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This question builds off of a previously asked question: Pass by reference multidimensional array with known size

I have been trying to figure out how to get my functions to play nicely with 2d array references. A simplified version of my code is:

    unsigned int ** initialize_BMP_array(int height, int width)
    {
       unsigned int ** bmparray;
       bmparray = (unsigned int **)malloc(height * sizeof(unsigned int *));
       for (int i = 0; i < height; i++)
       {
    	bmparray[i] = (unsigned int *)malloc(width * sizeof(unsigned int));
       }
      for(int i = 0; i < height; i++)
    	for(int j = 0; j < width; j++)
    	{
    	     bmparray[i][j] = 0;
    	}
    return bmparray;
    }

I don't know how I can re-write this function so that it will work where I pass bmparray in as an empty unsigned int ** by reference so that I could allocate the space for the array in one function, and set the values in another.

share|improve this question
up vote 3 down vote accepted

Use a class to wrap it, then pass objects by reference

class BMP_array
{
public:
    BMP_array(int height, int width)
    : buffer(NULL)
    {
       buffer = (unsigned int **)malloc(height * sizeof(unsigned int *));
       for (int i = 0; i < height; i++)
       {
        buffer[i] = (unsigned int *)malloc(width * sizeof(unsigned int));
       }

    }

    ~BMP_array()
    {
        // TODO: free() each buffer
    }

    unsigned int ** data()
    {
        return buffer;
    }

private:
// TODO: Hide or implement copy constructor and operator=
unsigned int ** buffer
};
share|improve this answer
    
This seems like a lot of boiler plate just to pass an array. If he only ever works with the raw data, why wrap it in a class? – BigSandwich Feb 9 '09 at 21:32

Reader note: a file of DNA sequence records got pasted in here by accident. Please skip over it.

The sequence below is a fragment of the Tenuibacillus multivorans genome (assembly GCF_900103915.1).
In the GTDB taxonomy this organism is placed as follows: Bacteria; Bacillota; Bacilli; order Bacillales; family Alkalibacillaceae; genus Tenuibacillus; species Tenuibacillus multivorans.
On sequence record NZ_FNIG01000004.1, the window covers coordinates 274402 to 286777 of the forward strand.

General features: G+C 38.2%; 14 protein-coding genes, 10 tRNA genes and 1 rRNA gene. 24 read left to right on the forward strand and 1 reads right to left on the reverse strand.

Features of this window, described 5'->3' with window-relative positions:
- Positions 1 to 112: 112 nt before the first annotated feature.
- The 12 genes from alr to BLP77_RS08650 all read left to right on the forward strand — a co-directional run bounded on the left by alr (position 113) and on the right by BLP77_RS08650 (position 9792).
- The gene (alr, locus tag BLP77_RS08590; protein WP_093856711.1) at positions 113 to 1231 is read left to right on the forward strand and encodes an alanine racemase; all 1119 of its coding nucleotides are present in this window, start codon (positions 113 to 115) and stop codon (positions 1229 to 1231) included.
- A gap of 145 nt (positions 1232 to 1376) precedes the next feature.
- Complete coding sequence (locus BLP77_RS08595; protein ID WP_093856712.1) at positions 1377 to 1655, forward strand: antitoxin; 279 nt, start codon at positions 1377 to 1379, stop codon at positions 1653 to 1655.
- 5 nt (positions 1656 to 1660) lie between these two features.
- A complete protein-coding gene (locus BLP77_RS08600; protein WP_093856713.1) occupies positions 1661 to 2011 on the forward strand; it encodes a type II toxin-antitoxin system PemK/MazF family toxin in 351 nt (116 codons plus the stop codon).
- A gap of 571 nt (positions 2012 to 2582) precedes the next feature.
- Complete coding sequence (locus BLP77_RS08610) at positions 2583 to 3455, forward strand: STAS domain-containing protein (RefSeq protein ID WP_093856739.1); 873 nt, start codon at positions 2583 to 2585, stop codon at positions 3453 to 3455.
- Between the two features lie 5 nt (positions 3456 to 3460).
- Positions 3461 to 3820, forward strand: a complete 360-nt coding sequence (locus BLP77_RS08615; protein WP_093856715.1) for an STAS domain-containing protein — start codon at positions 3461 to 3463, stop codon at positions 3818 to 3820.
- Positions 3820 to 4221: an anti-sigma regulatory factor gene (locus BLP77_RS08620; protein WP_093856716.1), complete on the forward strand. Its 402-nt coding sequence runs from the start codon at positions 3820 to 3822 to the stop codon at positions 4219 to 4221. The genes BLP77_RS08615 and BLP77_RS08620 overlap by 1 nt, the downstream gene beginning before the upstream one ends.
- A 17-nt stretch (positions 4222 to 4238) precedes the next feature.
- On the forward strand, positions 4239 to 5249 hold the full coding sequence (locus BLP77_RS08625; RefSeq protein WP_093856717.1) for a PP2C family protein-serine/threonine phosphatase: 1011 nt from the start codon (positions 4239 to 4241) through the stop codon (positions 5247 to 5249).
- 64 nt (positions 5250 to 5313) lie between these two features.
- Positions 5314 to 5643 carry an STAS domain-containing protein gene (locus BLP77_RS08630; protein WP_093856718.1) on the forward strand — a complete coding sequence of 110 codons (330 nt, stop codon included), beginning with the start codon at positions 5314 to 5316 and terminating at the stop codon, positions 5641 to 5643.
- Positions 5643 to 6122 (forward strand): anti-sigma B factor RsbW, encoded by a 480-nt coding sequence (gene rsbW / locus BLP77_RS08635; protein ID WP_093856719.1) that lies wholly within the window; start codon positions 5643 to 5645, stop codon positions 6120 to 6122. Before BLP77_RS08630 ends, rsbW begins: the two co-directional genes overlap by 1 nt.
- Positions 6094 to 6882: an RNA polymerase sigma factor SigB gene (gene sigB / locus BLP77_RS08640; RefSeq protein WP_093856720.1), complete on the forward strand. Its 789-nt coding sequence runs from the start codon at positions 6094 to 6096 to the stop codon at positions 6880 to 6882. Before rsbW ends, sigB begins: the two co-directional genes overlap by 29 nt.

It depends how many different operations are made on the data, but my opinion is that, even just for the initialize operation and the memory management, it's worth using a class. – jturcotte Feb 9 '09 at 21:41
    
I agree. There's no way I would allocate a resource without wrapping it somehow. – Rob K Feb 9 '09 at 22:10
    
Yeah, but that's not what the question was. The question was syntactical - how to pass an array. That's not the same as whether you should pass an array. And I can think of cases where you would want to pass a raw array. – BigSandwich Feb 9 '09 at 22:14
typedef array_type unsigned int **;
initialize_BMP_array(array_type& bmparray, int height, int width)
share|improve this answer

Mmm... maybe I don't understand well your question, but in C you can pass "by reference" by passing another pointer indirection level. That is, a pointer to the double pointer bmparray itself:

unsigned int ** initialize_BMP_array(int height, int width, unsigned int *** bmparray)
{
   /* Note the first asterisk */
   *bmparray = (unsigned int **)malloc(height * sizeof(unsigned int *));

   ...

   the rest is the same but with a level of indirection


   return *bmparray;
}

So the memory for the bmparray is reserved inside the function (and then, passed by reference).

Hope this helps.

share|improve this answer
    
What if I have a function,I am allocating some memory using malloc and a pointer,actually I am extending an array. Now I have to pass the same array using return.Now I cannot even free that before I return.What can I do in this case? – Optimus Prime Oct 18 '12 at 17:13
    
You have to write that two functions so that the function that receives the allocated array frees it afterwards. That is, the function that receives the allocated value has to know that it has to free it. – Diego Sevilla Oct 18 '12 at 20:31
    
okay.Thank you. – Optimus Prime Oct 19 '12 at 8:06

To use the safer and more modern C++ idiom, you should be using vectors rather than dynamically allocated arrays.

void initialize_BMP_array(vector<vector<unsigned int> > &bmparray, int height, int width);
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